Corporal Clark B. Stone
Fifth Iowa Volunteer Infantry
Fifth Iowa Volunteer Cavalry
Clark B. Stone was born on September 12, 1844 in Indiana. In 1862, he was a patriotic resident of Lancaster, Iowa. He answered the call to serve by enlisting in Company D of the Eighteenth Iowa Infantry. Unfortunately, for some reason not recorded in the Official Rosters of the Iowa regiments, he was not mustered. The entry simply says, "Stone, Clark B. Rejected August 6, 1862, by Mustering Officer." However, we can provide a fairly confident guess as to why he did not end up mustering in the Eighteenth.
Stone may well have initiated his attempt to join the Eighteenth while he was actually hoping to become a part of the Fifth Iowa Infantry. The fact is that Stone enlisted in the Fifth on August 3, 1862--prior to his "non-muster" in the Eighteenth. He was mustered into Company F of the Fifth on August 31, 1862. The reason for his preference to serve in the Fifth may be attributed to the fact that he joined another "Stone" (perhaps a brother or a cousin) already serving in the regiment. Frederick Stone was a year older than Clark, and had enlisted in Company F on July 3, 1861. He served for two years, being discharged (reason not mentioned in the Roster) on April 22, 1863 at Milliken's Bend, Louisiana.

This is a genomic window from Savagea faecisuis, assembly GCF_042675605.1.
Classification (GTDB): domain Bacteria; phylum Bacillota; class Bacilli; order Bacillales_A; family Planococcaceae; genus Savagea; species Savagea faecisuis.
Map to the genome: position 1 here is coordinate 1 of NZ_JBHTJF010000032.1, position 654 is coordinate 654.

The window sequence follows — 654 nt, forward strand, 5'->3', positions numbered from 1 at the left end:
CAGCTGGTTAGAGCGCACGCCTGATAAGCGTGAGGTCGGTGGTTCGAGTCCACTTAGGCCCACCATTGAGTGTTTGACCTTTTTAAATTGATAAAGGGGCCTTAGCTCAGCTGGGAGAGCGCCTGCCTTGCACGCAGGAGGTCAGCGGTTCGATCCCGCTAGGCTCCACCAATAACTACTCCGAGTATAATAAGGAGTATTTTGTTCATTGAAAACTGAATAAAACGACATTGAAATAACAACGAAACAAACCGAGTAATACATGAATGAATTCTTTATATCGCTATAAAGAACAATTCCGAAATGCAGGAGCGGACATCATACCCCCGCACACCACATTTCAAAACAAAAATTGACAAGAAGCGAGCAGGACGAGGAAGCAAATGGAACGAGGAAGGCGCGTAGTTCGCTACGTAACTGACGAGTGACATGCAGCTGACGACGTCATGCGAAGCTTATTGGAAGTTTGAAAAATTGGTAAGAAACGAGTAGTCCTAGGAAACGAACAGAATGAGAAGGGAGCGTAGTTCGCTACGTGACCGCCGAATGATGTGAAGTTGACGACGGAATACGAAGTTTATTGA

Clark, however, served throughout the existence of the Fifth Iowa Infantry. When the men of the infantry regiment who wanted to see the war effort to its conclusion reenlisted to serve in their sister regiment, the Fifth Iowa Cavalry. Stone transferred into Company G as a noncommissioned officer. He entered cavalry service as a Seventh Corporal, on August 8, 1864. Along with the regiment, he mustered out on June 17, 1865 at Nashville, Tennessee.
After the war's end, Stone eventually made his way out to Salem, Oregon. He supported himself and his family as a mason and bricklayer. He outlived his wife Mary, dying on January 25, 1932. He was buried in the Salem's Pioneer Cemetery.